Bronze Mannikin (Spermestes cucullata)

Bronze Mannikin


The bronze mannikin or bronze munia (Spermestes cucullata) is a small passerine (i.e. perching) bird of the Afrotropics. This very social estrildid finch is an uncommon to locally abundant bird in much of Africa south of the Sahara Desert, where it is resident, nomadic or irruptive in mesic savanna or forest margin habitats. It has an estimated global extent of occurrence of 8,100,000 km2. It is the smallest and most widespread of four munia species on the African mainland, the other being black-and-white, red-backed and magpie mannikin. It co-occurs with the Madagascar mannikin on the Comoro Islands, and was introduced to Puerto Rico. Especially in the West Africa, it is considered a pest in grain and rice fields. It is locally trapped for the pet bird trade. .mw-parser-output .infobox-subbox{padding:0;border:none;margin:-3px;width:auto;min-width:100_;font-size:100_;clear:none;float:none;background-color:transparent}.mw-parser-output .infobox-3cols-child{margin:auto}

Distribution And Habitat

The Bronze Mannikin is a species widespread in Africa (Oberle 2018) and a common resident in Puerto Rico, where it was likely introduced during the early colonial era (Raffaele and others 1998). In Puerto Rico, this species commonly occurs in lowland gardens, weedy lots (Oberle 2018), fields, lawns, and almost all habitats where grass seeds are available (Raffaele and others 1998). It has also been reported for Culebra (Ventosa- Febles and others 2005) and Vieques islands (Gemmill 2015). It is generally seen at elevations lower than 300 m (Oberle 2018), but it has been seen above 450 m (Biaggi 1997). The atlas fieldwork yielded a total of 331 records within 213 hexagons or 44 percent of the 479 total hexagons (see map). Of the 213 hexagons where this species was found, breeding met the atlas definition of confirmed in 25 percent (54) of the hexagons, probable in 39 percent (84), and possible in 35 percent (74), while the species was observed in an additional hexagon (<1 percent) but without evidence of breeding (see map). Bronze Mannikin distribution. The map shows the highest breeding code by hexagon and overlaying the ecological life zones in Puerto Rico. Note: percentages may not total 100 due to rounding. 243Bronze Mannikin/Diablito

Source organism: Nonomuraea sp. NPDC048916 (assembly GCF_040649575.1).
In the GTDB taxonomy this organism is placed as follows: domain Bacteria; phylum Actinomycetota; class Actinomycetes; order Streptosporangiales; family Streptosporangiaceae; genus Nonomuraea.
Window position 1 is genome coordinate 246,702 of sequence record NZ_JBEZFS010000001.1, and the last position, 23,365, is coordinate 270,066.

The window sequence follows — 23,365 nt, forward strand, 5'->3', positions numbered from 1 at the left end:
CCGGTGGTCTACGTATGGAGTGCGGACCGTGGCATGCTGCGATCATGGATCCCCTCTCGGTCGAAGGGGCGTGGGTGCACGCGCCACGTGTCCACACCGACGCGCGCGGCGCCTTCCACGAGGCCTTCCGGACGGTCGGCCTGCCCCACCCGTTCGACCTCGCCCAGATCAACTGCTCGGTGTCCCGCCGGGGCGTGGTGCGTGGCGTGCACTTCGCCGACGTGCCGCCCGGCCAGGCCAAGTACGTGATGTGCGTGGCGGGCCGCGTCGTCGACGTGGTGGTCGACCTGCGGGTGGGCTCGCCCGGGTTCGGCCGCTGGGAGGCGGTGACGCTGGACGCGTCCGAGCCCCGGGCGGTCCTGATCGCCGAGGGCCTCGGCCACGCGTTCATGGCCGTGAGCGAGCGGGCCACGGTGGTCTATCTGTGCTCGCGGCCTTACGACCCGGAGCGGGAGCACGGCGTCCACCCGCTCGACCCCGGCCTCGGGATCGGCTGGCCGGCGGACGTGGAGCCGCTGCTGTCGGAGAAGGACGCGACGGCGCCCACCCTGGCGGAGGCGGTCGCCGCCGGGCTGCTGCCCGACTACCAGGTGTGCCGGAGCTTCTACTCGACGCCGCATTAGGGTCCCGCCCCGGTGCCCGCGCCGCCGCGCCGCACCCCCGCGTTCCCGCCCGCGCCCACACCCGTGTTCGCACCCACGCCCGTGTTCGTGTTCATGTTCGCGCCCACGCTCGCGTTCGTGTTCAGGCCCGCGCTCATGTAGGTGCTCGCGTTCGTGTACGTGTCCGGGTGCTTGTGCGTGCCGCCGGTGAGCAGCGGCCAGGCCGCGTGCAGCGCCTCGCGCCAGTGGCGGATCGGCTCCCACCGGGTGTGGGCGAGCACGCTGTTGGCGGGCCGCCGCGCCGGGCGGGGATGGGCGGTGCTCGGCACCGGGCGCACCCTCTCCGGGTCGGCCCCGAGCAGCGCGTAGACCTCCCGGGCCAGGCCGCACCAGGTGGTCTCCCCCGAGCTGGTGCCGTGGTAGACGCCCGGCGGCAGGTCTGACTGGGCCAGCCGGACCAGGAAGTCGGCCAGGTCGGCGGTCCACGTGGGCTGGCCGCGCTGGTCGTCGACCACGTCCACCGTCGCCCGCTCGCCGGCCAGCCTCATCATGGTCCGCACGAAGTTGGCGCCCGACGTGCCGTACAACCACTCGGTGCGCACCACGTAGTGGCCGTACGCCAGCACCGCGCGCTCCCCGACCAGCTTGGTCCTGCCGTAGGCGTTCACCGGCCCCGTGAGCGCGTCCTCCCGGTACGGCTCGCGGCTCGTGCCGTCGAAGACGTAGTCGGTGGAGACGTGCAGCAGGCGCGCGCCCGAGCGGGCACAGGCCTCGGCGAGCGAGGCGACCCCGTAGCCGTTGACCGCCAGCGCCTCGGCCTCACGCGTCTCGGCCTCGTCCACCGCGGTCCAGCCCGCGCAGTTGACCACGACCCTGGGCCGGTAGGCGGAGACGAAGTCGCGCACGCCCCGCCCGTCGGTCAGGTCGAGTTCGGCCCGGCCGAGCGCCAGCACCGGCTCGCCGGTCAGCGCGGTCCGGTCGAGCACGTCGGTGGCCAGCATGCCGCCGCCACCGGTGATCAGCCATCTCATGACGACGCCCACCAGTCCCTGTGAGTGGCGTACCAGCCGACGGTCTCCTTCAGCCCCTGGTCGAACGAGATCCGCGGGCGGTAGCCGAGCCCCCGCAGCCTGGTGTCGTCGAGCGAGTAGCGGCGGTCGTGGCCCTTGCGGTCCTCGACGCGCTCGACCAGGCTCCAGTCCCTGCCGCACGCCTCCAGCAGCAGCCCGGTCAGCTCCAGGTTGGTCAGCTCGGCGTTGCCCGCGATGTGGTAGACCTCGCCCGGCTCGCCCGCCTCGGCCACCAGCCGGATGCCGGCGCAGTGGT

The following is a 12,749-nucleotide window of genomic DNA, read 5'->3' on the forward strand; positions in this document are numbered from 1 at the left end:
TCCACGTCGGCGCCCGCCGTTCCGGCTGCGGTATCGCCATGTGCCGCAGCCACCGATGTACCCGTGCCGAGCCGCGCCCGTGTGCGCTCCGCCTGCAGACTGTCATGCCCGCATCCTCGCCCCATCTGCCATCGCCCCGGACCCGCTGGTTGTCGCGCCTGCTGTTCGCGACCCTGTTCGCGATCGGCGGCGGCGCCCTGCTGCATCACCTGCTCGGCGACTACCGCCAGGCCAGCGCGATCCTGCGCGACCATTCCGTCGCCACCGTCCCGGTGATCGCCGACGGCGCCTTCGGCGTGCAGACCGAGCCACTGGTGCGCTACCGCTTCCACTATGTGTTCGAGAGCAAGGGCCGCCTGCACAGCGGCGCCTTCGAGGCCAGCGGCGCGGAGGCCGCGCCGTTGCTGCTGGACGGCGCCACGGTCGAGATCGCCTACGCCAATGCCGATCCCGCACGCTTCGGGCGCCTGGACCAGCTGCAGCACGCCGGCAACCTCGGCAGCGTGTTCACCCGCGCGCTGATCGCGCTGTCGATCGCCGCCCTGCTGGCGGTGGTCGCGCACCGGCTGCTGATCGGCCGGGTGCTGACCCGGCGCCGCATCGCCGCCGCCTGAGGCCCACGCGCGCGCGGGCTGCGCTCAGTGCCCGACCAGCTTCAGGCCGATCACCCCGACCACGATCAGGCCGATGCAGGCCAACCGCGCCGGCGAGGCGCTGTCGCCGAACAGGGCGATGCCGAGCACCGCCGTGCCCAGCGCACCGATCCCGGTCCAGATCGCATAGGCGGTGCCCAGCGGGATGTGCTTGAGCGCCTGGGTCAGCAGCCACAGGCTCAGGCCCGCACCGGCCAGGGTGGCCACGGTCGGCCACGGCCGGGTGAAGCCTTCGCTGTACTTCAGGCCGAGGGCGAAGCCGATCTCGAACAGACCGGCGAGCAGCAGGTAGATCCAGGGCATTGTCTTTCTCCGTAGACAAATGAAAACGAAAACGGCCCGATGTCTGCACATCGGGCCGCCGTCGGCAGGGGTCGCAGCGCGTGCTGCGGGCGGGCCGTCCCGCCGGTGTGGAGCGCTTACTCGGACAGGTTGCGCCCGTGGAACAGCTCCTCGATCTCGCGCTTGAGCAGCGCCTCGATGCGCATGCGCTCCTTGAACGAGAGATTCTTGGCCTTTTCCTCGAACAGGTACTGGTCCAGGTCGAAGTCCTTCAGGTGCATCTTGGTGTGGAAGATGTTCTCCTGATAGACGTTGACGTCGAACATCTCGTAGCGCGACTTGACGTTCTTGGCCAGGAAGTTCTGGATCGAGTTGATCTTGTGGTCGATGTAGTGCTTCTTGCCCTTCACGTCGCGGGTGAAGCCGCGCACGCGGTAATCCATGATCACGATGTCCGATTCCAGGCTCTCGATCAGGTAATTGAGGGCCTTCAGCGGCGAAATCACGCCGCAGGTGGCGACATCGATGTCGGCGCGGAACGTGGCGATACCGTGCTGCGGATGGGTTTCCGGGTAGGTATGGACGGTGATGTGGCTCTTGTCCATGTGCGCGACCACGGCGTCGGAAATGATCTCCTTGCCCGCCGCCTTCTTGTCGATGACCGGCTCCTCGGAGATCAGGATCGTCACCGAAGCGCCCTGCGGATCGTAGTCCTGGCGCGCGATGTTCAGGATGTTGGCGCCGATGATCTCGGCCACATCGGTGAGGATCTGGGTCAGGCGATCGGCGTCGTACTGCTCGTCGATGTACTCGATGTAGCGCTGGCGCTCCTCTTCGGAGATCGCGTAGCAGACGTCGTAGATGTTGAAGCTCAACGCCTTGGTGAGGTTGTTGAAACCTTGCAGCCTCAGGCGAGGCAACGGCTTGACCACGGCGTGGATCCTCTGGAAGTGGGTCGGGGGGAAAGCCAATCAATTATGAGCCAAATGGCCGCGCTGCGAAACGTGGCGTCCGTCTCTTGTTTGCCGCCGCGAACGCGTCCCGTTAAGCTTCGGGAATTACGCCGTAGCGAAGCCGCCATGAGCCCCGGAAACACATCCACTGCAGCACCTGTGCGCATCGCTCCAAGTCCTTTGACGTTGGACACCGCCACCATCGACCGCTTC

Bronze Mannikin Distribution

Breeding Habits

Previously published reports indicate that Bronze Mannikin breeding extends from March to October (Raffaele and others 1998). The nests are round- shaped structures made of hay and dried grass (Biaggi 1997). Atlas results show that this species breeds throughout the year with the most breeding activity during May and June. (see chart). Breeding peaks in June, and the breeding activity mostly takes place within the subtropical moist forest life zone. Results show that this species mostly breeds in lowlands within the subtropical moist forest life zone (74 percent of the hexagons) (see table). However, results also indicate that this species breeds in the subtropical dry (17 percent of the hexagons) and subtropical wet forest (9 percent of the hexagons) life zones as well (see table and map).


The global population size for the Bronze Mannikin has not been quantified or assessed, but the species is described as common and widespread (Clement 1999). This species is currently listed as a species of least concern by the IUCN (BirdLife International 2016). Locally, this species is not listed in any of the threatened categories of PRDNER and USFWS. In Puerto Rico, the Bronze Mannikin has a protected habitat in land of 10 percent or 512 km2 of the total area covered by the hexagons where evidence of breeding was found for this species (5069 km2).